That’s why he fought with G‑d for the Tablets. He knew that the current moment, in the immediate aftermath of the golden calf, might not be the right time to present the Jewish people with such a gift. But he couldn’t let what he saw as a temporary, fixable problem cause the eternal loss. “I’ve got this,” he said. “Soon things will calm down, they’ll be deserving of the Tablets once more, and we’ll put an end to this shameful saga.”

Tablets in hand, Moses made his way down the mountain.

But then he saw something that really made him shiver. As he approached the people, he caught sight of them not simply mulling around the golden calf or even bowing down to it, but dancing. He saw that they were really into this thing.

And that was cause for grave concern.

Transcendental Joy

You see, simchah—real joy or bliss—stems from a very deep place in the soul. A person’s ecstasy over any given thing demonstrates that he or she is “all in.” As explained in Chassidic thought,4 true joy comes from a place so deep and so potent that it cannot be contained.

When you’re happy, that’s it. Whatever rational, sensible calculations you had in mind go out the window. It’s why you see people writing out huge checks at family weddings, why winning politicians give out absurd gifts, and why you’re (generally speaking) just a better person to be around when you’re happy—even to those you usually dislike.

It’s because a deep part of your soul has been exposed, and that part is expansive, unlimited, and unrestrained by the usual contours of reason.

So when Moses saw the people jumping for joy around their newfound god, he knew that they had passed a point of no return. They had gone all in, and their tablets were no longer salvageable.

And so, he hurled them to the ground.

Pick Your Celebration

Joy is a powerful thing. It is a G‑d-given tool that enables us to express the deep recesses of the soul. Joy is also crucial to our physical, emotional, mental, and spiritual wellbeing. In fact, joy is considered a must for true mitzvah observance, and we are encouraged to find ways to stay happy.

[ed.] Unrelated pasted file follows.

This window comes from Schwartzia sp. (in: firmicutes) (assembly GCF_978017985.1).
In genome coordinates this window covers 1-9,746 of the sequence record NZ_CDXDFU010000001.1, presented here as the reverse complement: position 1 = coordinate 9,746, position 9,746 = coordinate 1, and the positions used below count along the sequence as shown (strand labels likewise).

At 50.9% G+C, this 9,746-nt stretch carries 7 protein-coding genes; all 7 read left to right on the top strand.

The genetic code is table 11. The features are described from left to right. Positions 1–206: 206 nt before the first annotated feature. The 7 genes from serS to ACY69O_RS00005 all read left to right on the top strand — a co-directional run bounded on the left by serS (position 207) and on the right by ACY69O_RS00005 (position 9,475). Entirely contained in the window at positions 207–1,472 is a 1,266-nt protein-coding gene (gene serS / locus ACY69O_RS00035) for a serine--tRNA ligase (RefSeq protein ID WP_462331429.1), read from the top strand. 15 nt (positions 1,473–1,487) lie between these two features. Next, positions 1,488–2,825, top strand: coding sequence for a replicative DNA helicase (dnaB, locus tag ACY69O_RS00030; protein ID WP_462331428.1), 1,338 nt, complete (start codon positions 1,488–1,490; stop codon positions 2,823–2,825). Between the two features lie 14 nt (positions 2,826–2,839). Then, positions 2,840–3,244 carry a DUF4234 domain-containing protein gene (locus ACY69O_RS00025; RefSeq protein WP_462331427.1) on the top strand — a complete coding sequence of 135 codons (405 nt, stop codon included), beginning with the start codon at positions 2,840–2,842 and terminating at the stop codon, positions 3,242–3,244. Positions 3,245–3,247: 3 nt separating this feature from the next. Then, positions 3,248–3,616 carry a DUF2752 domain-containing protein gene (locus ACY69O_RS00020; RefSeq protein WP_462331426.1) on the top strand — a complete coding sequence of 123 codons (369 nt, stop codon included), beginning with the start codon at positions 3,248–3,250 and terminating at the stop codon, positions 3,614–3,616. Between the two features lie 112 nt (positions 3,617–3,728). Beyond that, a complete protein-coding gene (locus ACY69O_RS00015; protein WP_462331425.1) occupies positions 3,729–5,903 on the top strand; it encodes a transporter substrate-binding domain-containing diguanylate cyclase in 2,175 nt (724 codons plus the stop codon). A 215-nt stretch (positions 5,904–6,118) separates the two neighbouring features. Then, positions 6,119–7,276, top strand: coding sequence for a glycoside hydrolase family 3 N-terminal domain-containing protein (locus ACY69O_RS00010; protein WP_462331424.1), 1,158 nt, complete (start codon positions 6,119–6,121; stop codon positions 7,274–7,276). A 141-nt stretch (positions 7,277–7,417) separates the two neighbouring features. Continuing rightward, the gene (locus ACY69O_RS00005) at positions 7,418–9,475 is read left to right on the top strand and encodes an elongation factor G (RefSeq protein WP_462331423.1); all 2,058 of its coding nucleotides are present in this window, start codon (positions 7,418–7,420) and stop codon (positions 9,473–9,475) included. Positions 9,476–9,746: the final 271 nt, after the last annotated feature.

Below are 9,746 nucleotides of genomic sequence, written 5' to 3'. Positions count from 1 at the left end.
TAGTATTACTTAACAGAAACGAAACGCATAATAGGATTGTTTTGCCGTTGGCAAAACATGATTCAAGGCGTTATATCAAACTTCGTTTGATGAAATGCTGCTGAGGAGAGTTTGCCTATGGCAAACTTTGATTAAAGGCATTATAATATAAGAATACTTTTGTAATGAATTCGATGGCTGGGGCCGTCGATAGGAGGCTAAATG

So make sure you’re happy about the right things. If you’re excited about your nephew’s bar mitzvah, your best friend’s wedding, graduating from college, or selling your startup for $300 million, that’s great. Just remember this: make it a spiritual experience.


Simple: Be joyful and appreciative of G‑d’s kindness. These wonderful things in your life are a result of His goodness, so channel it in a G‑dly direction, and dance the night away like you’re 16 again.

The Jews dancing for joy in front of the Golden Calf is a cautionary tale: be wary of the frivolity and cheap thrills that surround you. Try your best not to get too caught up in the externals of life. Baseball, politics, and a weekend out with friends are enjoyable and can even be healthy, just make sure you’re not making them into a Golden Calf instead of the positive, G‑dly thing it can be.

When choosing your cultural preferences and the things you do “for fun,” remember that what you truly enjoy is very important to who you are, and has a far-reaching impact on the very core of your being. Choose wisely.5